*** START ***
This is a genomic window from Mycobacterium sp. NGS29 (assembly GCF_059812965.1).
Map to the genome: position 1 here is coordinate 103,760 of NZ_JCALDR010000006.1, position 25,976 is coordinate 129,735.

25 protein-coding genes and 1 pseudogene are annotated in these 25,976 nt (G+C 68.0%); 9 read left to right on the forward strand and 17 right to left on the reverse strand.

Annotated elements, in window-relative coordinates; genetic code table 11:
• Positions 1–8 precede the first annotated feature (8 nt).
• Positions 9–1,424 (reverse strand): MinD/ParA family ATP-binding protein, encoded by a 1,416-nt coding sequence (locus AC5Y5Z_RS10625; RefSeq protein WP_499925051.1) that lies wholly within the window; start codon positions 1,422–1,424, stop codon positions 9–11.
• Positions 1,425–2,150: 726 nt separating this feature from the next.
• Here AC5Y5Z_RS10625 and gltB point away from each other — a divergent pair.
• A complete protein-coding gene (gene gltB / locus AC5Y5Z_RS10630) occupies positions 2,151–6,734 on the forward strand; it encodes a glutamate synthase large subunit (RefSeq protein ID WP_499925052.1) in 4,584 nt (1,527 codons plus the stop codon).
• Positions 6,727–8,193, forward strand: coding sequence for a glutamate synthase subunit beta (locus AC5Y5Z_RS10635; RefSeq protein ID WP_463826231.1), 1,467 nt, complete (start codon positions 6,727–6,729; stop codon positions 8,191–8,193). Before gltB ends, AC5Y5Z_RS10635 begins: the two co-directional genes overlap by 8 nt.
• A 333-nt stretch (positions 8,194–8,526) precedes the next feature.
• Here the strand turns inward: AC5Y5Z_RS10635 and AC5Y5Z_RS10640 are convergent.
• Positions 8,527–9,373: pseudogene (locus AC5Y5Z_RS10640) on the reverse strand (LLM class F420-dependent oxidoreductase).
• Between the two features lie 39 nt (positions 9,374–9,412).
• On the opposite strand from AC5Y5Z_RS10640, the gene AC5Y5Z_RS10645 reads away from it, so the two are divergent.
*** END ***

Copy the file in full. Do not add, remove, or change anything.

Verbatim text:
This is a genomic window from Mycobacterium sp. NGS29 (assembly GCF_059812965.1).
Map to the genome: position 1 here is coordinate 103,760 of NZ_JCALDR010000006.1, position 25,976 is coordinate 129,735.

25 protein-coding genes and 1 pseudogene are annotated in these 25,976 nt (G+C 68.0%); 9 read left to right on the forward strand and 17 right to left on the reverse strand.

Annotated elements, in window-relative coordinates; genetic code table 11:
• Positions 1–8 precede the first annotated feature (8 nt).
• Positions 9–1,424 (reverse strand): MinD/ParA family ATP-binding protein, encoded by a 1,416-nt coding sequence (locus AC5Y5Z_RS10625; RefSeq protein WP_499925051.1) that lies wholly within the window; start codon positions 1,422–1,424, stop codon positions 9–11.
• Positions 1,425–2,150: 726 nt separating this feature from the next.
• Here AC5Y5Z_RS10625 and gltB point away from each other — a divergent pair.
• A complete protein-coding gene (gene gltB / locus AC5Y5Z_RS10630) occupies positions 2,151–6,734 on the forward strand; it encodes a glutamate synthase large subunit (RefSeq protein ID WP_499925052.1) in 4,584 nt (1,527 codons plus the stop codon).
• Positions 6,727–8,193, forward strand: coding sequence for a glutamate synthase subunit beta (locus AC5Y5Z_RS10635; RefSeq protein ID WP_463826231.1), 1,467 nt, complete (start codon positions 6,727–6,729; stop codon positions 8,191–8,193). Before gltB ends, AC5Y5Z_RS10635 begins: the two co-directional genes overlap by 8 nt.
• A 333-nt stretch (positions 8,194–8,526) precedes the next feature.
• Here the strand turns inward: AC5Y5Z_RS10635 and AC5Y5Z_RS10640 are convergent.
• Positions 8,527–9,373: pseudogene (locus AC5Y5Z_RS10640) on the reverse strand (LLM class F420-dependent oxidoreductase).
• Between the two features lie 39 nt (positions 9,374–9,412).
• On the opposite strand from AC5Y5Z_RS10640, the gene AC5Y5Z_RS10645 reads away from it, so the two are divergent.